.
    Originally posted by mart.vader

    If that is now standard procedure, then indeed it is the water company's fault.


    That wasn't the procedure when I bought a new build flat in London some 15 years ago.


    Possibly the system you describe was introduced because of the frequent C*** Ups with water and gas/electricity meters in blocks of flats.


    It is also pertinent to add that sometimes the building manager/developer marks the meters (Flat 1, Flat 2 etc) for the benefit of occupants and can get it wrong.
    Last edited by Cardew; 16-12-2013 at 8:10 AM.
  • mart.vader
    • #9
    • 16th Dec 13, 1:09 PM
    • #9
    • 16th Dec 13, 1:09 PM
    If that is now standard procedure, then indeed it is the water company's fault. This is not new procedure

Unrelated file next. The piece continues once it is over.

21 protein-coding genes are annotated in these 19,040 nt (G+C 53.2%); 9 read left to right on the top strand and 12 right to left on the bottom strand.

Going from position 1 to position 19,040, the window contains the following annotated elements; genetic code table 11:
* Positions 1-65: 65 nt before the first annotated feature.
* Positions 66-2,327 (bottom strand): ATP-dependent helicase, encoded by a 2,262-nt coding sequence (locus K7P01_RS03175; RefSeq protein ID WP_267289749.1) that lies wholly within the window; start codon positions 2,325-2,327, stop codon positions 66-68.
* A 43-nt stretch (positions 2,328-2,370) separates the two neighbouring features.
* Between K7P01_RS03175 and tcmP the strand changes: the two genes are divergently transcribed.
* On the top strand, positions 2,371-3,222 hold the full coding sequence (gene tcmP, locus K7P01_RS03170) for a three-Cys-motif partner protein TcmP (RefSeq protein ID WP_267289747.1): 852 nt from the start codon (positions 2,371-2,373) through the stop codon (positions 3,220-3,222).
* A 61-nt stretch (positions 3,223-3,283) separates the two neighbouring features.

That wasn't the procedure when I bought a new build flat in London some 15 years ago. It was Thames Water's standard procedure in London 15 years ago. AFAIK it still is - don't know why it didn't happen in your case.

    Possibly the system you describe was introduced because of the frequent C*** Ups with water and gas/electricity meters in blocks of flats. Yes, there were such frequent C*** ups by the developers, so Thames Water, at least, took it over. As the developer / builder is long gone when the first bill hits the mat, he won't care much, but the Water co have a vested interest in getting the right flat metered, as they derive their revenue from it.

    It is also pertinent to add that sometimes the building manager/developer marks the meters (Flat 1, Flat 2 etc) for the benefit of occupants and can get it wrong.Yes, that's why the Water Co should take no notice of building manager/developer's markings, and work it out themselves !
    Originally posted by Cardew
    Despite the above, C*** ups still take place and stay undiscovered until someone (the consumer) notices.